How social media helped enhance Black Friday and Cyber Monday sales (but can backfire too!)

Word of mouth marketing has long been important to the retail market and social media is therefore a natural sales driver since it encourages just that and has become even more so this year with social media used to further boost Black Friday and Cyber Monday sales in the past few days.

In the US social media based coupon code aggregation website CouponFollow, which finds codes as they are shared on social media networks, predicted that there would be an 18% rise in the number of Thanksgiving related coupons being shared on Twitter compared to last year. Adobe Digital Index found that, in the US, Amazon was the most referenced retailer for the traditional two-day period of discounts with 450,000 posts associating it with Black Friday, followed by Walmart with 300,000 posts. Meanwhile social media analytics firm Socialbakers found that ShoeDazzle and Macy’s had the most brand interactions on Facebook on Black Friday while Walmart attracted the most new Facebook fans.

But that was just in the US. In the UK retailers this year joined in the traditionally US targeted marketing stunt of offering huge discounts to customers on the first Friday following the American Thanksgiving holidays.

The likes of Amazon, Asda, John Lewis were just a few of the big names who joined in on the fun offering huge discounts to drive shopper footfall and orders whilst this week Cyber Monday, the biggest online shopping day before Christmas, also saw retailers trying to further boost sales with special deals and offers.  Pre-event experts were expecting between £450 million to just over £600 million to be spent on Cyber Monday – a figure which would make it the busiest online shopping day ever.

Last year social media was estimated to have driven about 2 percent of total visits that led to purchases on Cyber Monday. Conversion rates through Facebook and Twitter remained flat between 2011 to 2012 but Pinterest more than doubled in referral share.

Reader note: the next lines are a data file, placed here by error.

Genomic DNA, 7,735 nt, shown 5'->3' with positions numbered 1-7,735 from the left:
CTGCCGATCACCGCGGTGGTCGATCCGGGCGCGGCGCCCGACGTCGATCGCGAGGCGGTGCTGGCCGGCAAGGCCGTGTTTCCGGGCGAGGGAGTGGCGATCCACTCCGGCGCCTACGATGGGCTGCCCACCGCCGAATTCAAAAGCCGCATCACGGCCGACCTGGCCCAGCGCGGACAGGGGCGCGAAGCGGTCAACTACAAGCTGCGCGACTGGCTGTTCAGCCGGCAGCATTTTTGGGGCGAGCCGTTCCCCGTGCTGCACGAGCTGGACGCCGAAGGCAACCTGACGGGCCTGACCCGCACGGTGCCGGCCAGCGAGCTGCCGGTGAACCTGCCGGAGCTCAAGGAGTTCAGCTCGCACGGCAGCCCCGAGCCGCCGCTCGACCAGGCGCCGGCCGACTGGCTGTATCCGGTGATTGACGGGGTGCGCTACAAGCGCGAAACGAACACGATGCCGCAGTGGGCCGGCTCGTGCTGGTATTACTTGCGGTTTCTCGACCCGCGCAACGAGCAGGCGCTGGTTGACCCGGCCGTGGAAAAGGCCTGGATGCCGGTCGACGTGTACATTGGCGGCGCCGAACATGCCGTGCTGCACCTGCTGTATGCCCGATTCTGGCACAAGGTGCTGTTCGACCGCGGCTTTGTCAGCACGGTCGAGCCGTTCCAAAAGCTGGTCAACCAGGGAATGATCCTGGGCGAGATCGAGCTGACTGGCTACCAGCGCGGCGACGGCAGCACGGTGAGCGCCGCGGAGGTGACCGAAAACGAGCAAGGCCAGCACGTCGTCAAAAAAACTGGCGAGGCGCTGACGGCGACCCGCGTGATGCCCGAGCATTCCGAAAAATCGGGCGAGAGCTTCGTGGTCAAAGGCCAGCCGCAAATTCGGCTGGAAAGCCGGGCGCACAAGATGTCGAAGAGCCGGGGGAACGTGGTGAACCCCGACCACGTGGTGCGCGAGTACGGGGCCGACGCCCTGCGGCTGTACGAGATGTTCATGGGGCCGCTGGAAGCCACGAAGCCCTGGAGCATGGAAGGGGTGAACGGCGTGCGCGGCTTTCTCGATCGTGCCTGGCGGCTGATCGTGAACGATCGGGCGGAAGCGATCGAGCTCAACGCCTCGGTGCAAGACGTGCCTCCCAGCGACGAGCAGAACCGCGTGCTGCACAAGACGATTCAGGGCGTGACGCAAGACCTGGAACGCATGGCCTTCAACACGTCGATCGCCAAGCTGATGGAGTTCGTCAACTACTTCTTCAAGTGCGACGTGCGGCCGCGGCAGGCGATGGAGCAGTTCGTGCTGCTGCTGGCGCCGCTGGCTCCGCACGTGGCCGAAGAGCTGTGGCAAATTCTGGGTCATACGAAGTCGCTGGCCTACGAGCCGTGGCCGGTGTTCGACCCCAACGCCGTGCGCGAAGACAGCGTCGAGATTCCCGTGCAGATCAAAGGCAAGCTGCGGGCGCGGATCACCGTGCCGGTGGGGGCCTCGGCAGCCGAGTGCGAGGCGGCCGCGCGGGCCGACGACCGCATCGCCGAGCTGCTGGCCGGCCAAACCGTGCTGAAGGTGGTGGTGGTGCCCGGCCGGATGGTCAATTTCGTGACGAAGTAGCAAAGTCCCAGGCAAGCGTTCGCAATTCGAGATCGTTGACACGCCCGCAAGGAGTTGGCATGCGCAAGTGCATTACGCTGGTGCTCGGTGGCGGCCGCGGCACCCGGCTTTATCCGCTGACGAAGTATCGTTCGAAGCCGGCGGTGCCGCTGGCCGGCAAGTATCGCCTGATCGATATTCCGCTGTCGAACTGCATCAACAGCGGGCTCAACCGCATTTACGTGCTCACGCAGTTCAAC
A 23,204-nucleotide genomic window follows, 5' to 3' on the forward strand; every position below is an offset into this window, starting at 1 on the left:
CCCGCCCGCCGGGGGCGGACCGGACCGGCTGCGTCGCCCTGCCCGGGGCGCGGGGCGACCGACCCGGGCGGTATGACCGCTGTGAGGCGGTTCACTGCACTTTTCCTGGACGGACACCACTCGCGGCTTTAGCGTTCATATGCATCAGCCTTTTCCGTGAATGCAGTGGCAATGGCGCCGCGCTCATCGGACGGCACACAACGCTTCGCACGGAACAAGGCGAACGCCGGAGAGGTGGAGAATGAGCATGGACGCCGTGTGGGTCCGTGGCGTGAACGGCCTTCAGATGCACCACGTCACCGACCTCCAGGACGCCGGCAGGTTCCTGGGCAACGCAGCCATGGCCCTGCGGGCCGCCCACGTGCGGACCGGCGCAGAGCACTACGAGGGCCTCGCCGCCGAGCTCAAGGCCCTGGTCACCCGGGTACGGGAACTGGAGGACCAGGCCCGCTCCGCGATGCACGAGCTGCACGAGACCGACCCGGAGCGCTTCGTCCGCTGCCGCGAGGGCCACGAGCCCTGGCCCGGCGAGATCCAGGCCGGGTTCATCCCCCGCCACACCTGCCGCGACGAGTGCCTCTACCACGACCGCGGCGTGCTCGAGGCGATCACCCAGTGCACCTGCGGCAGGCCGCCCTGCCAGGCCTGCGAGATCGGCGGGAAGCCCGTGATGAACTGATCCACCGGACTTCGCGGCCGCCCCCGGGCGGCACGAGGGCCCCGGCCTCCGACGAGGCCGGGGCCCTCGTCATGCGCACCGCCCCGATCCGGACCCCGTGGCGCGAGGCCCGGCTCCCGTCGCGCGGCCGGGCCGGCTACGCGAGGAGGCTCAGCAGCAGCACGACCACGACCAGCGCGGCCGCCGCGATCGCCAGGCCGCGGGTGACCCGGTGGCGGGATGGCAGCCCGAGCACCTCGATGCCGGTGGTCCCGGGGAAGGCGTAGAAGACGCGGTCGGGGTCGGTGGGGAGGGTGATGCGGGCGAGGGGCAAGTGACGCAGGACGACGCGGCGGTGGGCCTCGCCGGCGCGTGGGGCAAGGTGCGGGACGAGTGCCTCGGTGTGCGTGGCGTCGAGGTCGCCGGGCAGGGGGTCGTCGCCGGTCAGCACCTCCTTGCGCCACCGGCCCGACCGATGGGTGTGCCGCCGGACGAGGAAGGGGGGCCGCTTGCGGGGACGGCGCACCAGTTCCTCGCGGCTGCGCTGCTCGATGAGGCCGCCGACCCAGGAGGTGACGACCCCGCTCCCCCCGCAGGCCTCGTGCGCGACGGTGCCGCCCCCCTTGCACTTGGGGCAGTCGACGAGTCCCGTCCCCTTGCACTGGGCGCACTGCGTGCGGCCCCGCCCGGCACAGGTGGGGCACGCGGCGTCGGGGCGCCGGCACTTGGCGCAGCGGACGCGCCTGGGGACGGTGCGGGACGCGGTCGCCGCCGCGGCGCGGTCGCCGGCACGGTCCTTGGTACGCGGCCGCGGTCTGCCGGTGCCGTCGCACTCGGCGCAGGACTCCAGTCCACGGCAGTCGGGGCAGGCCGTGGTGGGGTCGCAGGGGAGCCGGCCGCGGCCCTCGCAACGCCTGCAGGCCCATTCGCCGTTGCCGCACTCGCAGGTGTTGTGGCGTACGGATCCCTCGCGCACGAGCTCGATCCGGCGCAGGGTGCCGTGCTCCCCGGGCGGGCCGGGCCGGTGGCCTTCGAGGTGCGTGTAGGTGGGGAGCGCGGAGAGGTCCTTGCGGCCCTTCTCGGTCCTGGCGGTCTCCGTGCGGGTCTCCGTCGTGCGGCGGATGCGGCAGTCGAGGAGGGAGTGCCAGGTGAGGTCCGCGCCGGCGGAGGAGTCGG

This year that number is likely to have risen significantly as retailers use the marketing opportunities of the two shopping days to drive hype and excitement around the deals via social media, whilst customers have increasingly realized that monitoring such sites could result in big savings for them and have also been eager to share special deals with their friends. Certainly there was a lot of conversation going on. Results from social intelligence provider Crimson Hexagon said that Black Friday generated more than 4 million tweets last week. Of these 43% were positive conversations with 30% expressing excitement about the promotional event and 13% hunting for deals and sales.  

However what these figures do of course show was that although millions of people were talking about Black Friday it had its risk too — with more than half posting negative tweets about the promotional event. The truth is that as with any type of marketing via social media it inevitably has its risks. Supermarket giant Asda for example heavily promoted its Black Friday discount event online ahead of the day and on Facebook received nearly 30,000 responses to a competition it ran to guess the price of one of its best Black Friday deals. On Twitter the retailer invited shoppers to share their pictures of the event on the day itself. What it seemed not to have anticipated however was that the tactic could backfire for whilst there was excited chatter about the bargains to be had and the images of initially orderly queues posted at first Twitter was soon awash instead with complaints, talk of fights and the chaos that ensued at some stores as shoppers literally fought for bargains.

On the same channel PC World chose a more dignified approach, supplementing instore discounts with an online tech auction offering a tablet, television or Lumix camera at massive discount by asking customers to tweet in suggested bids of between £1 and half the price of the product – with the winning bid the one that matched that picked by the retailer.

The earlier figures showed how much Black Friday got people talking but it also showed these weren’t all positive conversations. The research showed that 35% of Twitter conversations were negative with 13% bemoaning the mayhem it created, 11% moaning about having to work on Black Friday, 5% disagreeing with the principles of the event itself and threatening to boycott it. 4% concerned about lack of money or spending too much and 2% criticising extra hours worked.

The research showed a further 21% were holding neutral conversations about the event.

We all love a bargain and being able to share such news via social media is key for retailers looking to build on its power of word of mouth. Just remember that shoppers share bad as well as good news online too.